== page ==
Next: The evolving environmental consciousness of Farmer Brown's Boy

Tuesday, March 9, 2010

Tragedy and Burgess

Thornton Burgess was frequently asked about his handling of predator-prey relationships in his Bedtime stories, an area in which he seems particularly vulnerable to the charge of "nature-faking." This is Burgess's standard response, from his autobiography (p. 222)
...[S]tark tragedy has no place and at all times is to be avoided in stories for little children. At best tragedy comes into real life too soon. At worst the active imagination can, and is very likely to, make a fearsome thing doubly fearsome....There are enough pleasantly exciting things to write about...So all my familiar characters...are of necessity ageless. They may be in seemingly hopeless peril but will escape. My little readers know they will and would not have it otherwise....
He goes on to cite correspondence from readers thanking him for this decision.

This question had emerged onto the national stage in a 1922 Outlook editorial titled, "When Does Old Man Coyote Eat?"
It poked good-natured fun at my stories because Old Man Coyote, Reddy Fox and other predatory folk among my characters always just missed catching the dinners they were seeking."(p. 223)
Burgess responded in a letter to the Outlook editor that got wide attention in the press:
I could not afford to have any of my characters killed or it would be a case of when do I eat.
This is a revealing nod to marketing reality vs. natural reality. Decades later Burgess would get wide publicity when he declared categorically that Reddy Fox would never catch Peter Rabbit.


Here's the actual 1922 Outlook column:

Here is TWB's reply.

The idea that there is no predation depicted in Burgess's Bedtime Stories is a myth (as seen in the unfortunate fate of Tommy Trout as early as 1910 in Old Mother West Wind). In the later years of the newspaper feature the body count could get quite high. Reddy would catch Mrs. Quack's children, Butcher the Shrike caused great carnage among the sparrows and field mice, Lightfoot would lose a fawn to wild dogs, and Beauty the Wood Duck would lose many children to the likes of Billy Mink. In some cases Burgess would use tragedy as a way of drawing attention to human destructiveness (particularly hunters, trappers, and neglectful cat and dog owners); in other cases, the deaths had a moral for children--don't be careless or foolish and listen to your parents.

Next: The National Review and a box full of adages

Monday, March 8, 2010

Johnny Chuck in Japan

For a full 52 weeks in 1973, children could watch "Yama-nezumi Rocky Chuck" at 7:30 on Fuji TV.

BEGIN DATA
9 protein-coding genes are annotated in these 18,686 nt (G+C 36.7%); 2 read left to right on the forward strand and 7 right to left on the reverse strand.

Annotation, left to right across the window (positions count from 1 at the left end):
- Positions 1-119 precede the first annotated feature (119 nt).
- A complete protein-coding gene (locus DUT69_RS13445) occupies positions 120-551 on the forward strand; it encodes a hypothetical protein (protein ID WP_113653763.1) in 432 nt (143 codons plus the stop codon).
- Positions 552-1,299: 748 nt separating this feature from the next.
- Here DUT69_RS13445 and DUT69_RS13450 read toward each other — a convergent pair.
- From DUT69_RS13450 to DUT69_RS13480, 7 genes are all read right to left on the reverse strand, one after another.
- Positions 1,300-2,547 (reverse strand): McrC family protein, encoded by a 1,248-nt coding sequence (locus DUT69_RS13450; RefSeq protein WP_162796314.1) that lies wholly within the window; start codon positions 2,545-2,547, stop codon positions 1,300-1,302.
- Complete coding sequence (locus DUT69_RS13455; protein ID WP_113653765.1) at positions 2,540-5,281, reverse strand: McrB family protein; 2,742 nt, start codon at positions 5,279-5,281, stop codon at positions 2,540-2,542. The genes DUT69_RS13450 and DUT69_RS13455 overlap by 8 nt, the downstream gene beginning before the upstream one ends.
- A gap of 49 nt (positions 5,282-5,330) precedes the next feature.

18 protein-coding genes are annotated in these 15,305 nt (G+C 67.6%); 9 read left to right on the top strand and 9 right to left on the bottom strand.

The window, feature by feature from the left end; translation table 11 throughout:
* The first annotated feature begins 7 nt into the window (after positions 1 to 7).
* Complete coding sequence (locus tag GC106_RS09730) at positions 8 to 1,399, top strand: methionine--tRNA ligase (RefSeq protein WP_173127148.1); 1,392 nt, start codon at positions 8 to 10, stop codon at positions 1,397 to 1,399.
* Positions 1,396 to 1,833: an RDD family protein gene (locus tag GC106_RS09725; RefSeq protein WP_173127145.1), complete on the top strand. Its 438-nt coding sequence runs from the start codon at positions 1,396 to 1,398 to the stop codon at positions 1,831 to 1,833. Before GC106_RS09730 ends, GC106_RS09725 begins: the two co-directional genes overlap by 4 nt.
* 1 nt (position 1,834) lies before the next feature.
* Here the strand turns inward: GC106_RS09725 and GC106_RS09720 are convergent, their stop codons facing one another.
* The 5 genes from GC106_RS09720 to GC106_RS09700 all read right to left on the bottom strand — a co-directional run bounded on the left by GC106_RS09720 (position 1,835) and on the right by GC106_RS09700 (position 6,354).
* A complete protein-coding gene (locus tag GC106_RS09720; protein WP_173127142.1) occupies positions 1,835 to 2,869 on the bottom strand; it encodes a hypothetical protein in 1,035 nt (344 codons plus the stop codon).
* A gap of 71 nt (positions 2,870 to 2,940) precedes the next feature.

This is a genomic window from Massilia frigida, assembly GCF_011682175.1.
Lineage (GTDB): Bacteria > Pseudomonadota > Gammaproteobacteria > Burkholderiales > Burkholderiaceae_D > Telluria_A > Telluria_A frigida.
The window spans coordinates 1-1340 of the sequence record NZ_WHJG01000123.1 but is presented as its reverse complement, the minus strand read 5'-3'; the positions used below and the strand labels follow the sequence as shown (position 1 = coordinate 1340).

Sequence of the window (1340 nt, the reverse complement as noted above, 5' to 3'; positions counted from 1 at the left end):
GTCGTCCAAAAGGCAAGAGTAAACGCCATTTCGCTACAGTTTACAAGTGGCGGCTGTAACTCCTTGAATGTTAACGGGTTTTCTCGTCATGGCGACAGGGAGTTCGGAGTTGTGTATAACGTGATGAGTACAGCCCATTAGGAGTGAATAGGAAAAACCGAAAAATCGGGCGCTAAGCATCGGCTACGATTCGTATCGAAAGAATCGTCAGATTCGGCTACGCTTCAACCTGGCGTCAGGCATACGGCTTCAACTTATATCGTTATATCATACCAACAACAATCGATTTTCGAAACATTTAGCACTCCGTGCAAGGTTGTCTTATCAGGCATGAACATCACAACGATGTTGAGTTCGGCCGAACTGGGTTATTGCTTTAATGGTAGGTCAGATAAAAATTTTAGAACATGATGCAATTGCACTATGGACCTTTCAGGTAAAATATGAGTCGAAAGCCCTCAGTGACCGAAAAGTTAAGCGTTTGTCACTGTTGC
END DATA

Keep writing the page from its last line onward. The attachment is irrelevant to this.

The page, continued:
Here is the opening

Here is a series of clips from the program, including the end theme, "Rocky and Polly."

From 1969 to 1972, Kinnohoshisha had published translations of the twenty Burgess Bedtime Storybooks (collected from the newspaper feature and originally published between 1913 and 1919 in the U.S.). The TV program "Rocky Chuck" directly followed that the translation project, shown during a time slot devoted to animated versions of popular works of world literature. The original name, "Johnny" was used in the books but changed to "Rocky" for TV; "Yamanezumi" (lit. "Mountain Rat," but really "marmot") was used because Japan has nothing directly comparable to a woodchuck.

This program is a remarkably faithful adaptation of Thornton Burgess bedtime stories, featuring the characters, settings, and narratives of the originals (including "Peter Rabbit Changes his Name"). There are some significant differences, largely in the depiction of animal species--"Bob White," for example, is depicted as a quail, and Rocky lives in the forest, not in the Green Meadows (as a good woodchuck should).

It was a popular show among the children of the era in Japan, and it has a wide nostalgia cult following. (It shows up occasionally in re-runs on Japanese satellite networks.)

Here, for example, is an extensive Japanese fansite.

And here's a relatively recent TV performance of the theme song by the original singer, Mitsuko Horie (she had recorded the original as "Micchi and the Chatterers")

As you might expect, there were associated character goods available. I'm particularly fond of this one, reminiscent of some of the Quaddy toys.

Please note that this is a perfect example of what Burgess pledged to never allow: Johnny (Rocky) Chuck riding a bike.

The program was dubbed into English (and other languages) and distributed by "ZIV International" in the late 1970s. As far as I know, it wasn't shown on US television, but was widely seen in Canada via TV Ontario (this suggests some copyright issues in the US). It was called Fables of the Green Forest and has acquired its own Canadian cult following.

Here's the English-language opening

YouTube supplies at least one full episode: "Johnny's Secret Door," which I can't embed, but will link to Part 1, Part 2, Part 3)